Former Lebanese Prime Minister Saad Hariri, who was toppled in a popular uprising nearly one year ago, has been tasked with forming the crisis-plagued country’s next government.
He faces the grueling task of forming a cabinet in a country still reeling from the aftermath of a massive explosion that ripped through the capital in August. The country is mired in a financial meltdown, political infighting and widespread anger at Beirut’s ruling elite.
In a speech Thursday after his appointment as prime minister-designate, Hariri said he would move quickly to form a new government “because the time is running out and this is our beloved country’s last and only chance.”
“I tell the Lebanese people, who are facing despairing hardships, I say that I am dedicated to my promise to them to work on stopping the collapse that is threatening our economy, our security, and to rebuild the destruction of the terrible port explosion in Beirut,” said Hariri.
Hariri said he would build an apolitical and technocratic government to enact wide-ranging reforms. The move puts him at loggerheads with opponents in the country’s Hezbollah-backed parliamentary majority who have repeatedly rejected proposals to create a cabinet of technocrats.
If Hariri succeeds in creating the next government, he will be taking on the premiership for a fourth time. A staple of the country’s political class, Hariri is the son of the assassinated former Prime Minister Rafik Hariri and is the most high-profile Sunni Muslim political leader in Lebanon.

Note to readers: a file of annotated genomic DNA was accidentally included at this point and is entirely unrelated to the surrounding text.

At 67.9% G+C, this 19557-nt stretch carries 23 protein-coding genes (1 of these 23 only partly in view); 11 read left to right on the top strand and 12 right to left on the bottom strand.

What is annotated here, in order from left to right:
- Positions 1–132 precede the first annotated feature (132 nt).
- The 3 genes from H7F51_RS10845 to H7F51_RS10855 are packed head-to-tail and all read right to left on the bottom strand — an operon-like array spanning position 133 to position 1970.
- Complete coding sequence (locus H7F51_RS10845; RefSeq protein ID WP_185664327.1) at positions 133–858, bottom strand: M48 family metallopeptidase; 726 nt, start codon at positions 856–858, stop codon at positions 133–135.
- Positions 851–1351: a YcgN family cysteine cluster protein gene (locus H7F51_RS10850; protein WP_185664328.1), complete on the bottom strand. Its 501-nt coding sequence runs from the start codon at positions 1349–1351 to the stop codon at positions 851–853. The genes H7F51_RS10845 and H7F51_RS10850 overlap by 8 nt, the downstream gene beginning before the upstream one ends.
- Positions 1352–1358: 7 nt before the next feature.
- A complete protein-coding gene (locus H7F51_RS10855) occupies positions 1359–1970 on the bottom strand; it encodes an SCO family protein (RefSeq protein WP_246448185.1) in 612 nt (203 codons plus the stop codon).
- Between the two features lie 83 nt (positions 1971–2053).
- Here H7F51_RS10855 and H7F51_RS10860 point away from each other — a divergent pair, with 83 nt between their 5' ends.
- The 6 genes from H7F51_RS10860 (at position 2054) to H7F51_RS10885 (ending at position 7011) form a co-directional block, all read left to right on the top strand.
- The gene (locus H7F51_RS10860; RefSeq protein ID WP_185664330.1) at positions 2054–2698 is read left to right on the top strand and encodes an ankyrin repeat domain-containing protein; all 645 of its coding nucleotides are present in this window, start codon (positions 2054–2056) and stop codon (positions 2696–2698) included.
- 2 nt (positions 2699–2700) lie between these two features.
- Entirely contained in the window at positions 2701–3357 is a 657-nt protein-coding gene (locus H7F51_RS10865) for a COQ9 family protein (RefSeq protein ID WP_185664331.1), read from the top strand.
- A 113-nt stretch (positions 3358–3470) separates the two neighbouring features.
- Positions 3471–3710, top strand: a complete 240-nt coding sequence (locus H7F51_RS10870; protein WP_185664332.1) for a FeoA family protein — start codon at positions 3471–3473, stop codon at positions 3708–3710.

Lebanon’s political system allots the post of prime minister to a Sunni Muslim, and Hariri’s return will be met with dismay by many anti-establishment protesters who have called for an end to the country’s power-sharing system.
Hariri is perhaps best-known internationally for his shock resignation of the premiership in 2017 during a trip to Saudi Arabia. His resignation was widely believed to have been coerced by Saudi Arabia, where he was reportedly detained upon arrival in Riyadh. Hariri and Saudi Arabia have repeatedly denied those claims, and weeks later, he recanted his resignation.
The former prime minister, who shunned the premiership for most of the last year after stepping down, has vowed to push through reforms endorsed by the international community and dictated by French President Emmanuel Macron during his two visits to Beirut in recent months.
Macron has sought to cobble together a political resolution to Lebanon’s crises in an effort to stave off state collapse in the wake of an explosion at Beirut’s port that devastated the city and killed 203 people. He has raised over $200 million in an international conference to aid Lebanon, and has conditioned future financial support on a roadmap of reforms, known in Lebanon as “the French initiative.”
Rival political groups in Lebanon have endorsed Macron’s roadmap, but political wrangling over the shape of Lebanon’s next government has continued over the last two months unabated.
Hariri would take over from caretaker Prime Minister Hassan Diab, a technocrat brought to power by a Hezbollah-backed parliamentary majority. Diab resigned about a week after the port explosion, heeding the calls of angry protesters. The blast has been blamed on government neglect of a warehouse containing hundreds of tons of ammonium nitrate, though an investigation into the incident has been criticized by rights groups for a lack of transparency and for failing to produce results.
After Diab resigned, the Hariri-backed diplomat Mustapha Adib was designated prime minister, but later stepped down after failing to break a political stalemate over the formation of a cabinet. Macron has publicly berated Lebanon’s ruling elite, accusing the political class of “collective betrayal.”
CNN’s Mostafa Salem contributed to this report from Abu Dhabi.